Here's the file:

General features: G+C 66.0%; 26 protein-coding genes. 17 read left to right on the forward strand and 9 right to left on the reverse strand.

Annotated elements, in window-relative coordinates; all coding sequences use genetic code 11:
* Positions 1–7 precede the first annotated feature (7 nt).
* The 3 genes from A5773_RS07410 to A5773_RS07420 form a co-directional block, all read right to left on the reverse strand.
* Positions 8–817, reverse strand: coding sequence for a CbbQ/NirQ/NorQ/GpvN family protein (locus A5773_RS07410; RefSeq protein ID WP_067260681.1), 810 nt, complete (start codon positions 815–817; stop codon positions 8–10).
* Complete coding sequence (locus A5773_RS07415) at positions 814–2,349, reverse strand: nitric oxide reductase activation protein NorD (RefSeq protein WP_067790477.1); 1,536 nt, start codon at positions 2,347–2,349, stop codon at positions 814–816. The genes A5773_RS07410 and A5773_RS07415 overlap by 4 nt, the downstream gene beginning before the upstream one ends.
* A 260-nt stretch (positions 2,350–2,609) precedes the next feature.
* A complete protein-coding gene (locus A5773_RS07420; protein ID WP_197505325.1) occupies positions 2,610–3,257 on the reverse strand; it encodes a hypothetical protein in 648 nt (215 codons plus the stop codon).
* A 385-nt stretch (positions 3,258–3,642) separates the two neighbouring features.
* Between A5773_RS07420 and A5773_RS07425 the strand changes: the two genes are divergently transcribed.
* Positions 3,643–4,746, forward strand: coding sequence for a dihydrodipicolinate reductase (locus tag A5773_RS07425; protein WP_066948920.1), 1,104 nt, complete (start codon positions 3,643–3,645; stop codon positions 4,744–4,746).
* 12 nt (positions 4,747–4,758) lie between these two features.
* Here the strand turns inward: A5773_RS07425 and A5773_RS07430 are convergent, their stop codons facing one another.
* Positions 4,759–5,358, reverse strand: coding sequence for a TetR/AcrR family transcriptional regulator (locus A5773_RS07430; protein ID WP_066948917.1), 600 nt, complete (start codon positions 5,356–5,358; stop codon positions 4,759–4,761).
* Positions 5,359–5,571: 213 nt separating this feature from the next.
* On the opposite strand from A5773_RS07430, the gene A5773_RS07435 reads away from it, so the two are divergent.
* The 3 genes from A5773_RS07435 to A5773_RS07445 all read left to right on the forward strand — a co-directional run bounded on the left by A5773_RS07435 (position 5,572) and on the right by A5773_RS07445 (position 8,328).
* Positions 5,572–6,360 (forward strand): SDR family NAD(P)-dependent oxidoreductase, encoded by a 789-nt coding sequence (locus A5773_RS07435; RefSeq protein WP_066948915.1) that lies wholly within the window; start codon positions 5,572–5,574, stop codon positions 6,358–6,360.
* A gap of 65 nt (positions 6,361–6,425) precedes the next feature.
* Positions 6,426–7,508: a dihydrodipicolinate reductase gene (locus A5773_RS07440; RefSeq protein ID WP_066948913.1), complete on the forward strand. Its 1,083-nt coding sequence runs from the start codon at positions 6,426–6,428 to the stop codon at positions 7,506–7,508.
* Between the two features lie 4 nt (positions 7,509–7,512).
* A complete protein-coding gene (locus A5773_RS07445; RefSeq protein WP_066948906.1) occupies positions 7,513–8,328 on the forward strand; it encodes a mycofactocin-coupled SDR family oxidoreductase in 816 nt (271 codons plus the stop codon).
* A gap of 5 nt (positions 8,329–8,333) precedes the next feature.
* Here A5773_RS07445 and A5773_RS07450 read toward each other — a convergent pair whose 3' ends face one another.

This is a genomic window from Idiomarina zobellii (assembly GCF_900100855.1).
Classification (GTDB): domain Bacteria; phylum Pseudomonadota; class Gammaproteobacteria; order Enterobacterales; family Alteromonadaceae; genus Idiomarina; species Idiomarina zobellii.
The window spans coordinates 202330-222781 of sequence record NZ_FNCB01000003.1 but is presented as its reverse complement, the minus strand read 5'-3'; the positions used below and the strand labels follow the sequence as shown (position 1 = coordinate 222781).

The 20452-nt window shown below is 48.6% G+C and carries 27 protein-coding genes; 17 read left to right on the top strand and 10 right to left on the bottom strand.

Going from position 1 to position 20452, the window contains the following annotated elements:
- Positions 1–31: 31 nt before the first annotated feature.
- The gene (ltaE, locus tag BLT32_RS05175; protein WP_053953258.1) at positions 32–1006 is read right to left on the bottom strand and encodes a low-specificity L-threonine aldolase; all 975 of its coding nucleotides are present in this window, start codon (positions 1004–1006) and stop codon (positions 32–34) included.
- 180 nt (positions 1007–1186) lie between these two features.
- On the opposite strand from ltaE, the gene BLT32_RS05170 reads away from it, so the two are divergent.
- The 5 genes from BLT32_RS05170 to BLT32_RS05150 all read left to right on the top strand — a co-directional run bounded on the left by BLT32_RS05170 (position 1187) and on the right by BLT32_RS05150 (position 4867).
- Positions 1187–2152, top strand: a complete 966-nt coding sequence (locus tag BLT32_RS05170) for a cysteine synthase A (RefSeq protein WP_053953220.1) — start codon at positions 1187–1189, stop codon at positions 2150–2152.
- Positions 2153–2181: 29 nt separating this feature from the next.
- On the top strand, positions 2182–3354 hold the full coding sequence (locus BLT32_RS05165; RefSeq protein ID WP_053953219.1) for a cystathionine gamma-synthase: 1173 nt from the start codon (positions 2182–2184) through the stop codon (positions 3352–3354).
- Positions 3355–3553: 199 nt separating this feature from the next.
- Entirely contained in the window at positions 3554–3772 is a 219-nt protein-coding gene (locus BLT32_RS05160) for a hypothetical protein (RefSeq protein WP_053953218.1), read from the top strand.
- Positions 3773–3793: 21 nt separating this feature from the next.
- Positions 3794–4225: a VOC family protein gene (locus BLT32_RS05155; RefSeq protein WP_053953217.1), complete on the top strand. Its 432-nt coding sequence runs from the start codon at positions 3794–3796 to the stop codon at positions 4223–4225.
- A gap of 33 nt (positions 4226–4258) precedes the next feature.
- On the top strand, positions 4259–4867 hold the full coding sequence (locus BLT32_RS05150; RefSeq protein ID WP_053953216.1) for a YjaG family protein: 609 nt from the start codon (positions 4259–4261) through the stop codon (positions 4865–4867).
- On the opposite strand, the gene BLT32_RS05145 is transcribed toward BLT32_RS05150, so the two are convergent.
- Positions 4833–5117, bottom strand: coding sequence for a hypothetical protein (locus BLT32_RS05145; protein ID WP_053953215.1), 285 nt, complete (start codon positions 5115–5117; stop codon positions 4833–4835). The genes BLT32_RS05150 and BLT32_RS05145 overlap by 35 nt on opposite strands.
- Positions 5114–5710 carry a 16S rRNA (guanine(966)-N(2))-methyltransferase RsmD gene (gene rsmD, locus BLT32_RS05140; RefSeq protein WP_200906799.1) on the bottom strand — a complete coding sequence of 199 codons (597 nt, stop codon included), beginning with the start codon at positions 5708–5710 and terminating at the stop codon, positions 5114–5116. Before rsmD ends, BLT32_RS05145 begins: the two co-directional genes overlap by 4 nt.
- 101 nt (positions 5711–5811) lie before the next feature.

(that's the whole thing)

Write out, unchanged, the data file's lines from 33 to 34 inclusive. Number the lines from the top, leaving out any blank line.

- On the opposite strand from ltaE, the gene BLT32_RS05170 reads away from it, so the two are divergent.
- The 5 genes from BLT32_RS05170 to BLT32_RS05150 all read left to right on the top strand — a co-directional run bounded on the left by BLT32_RS05170 (position 1187) and on the right by BLT32_RS05150 (position 4867).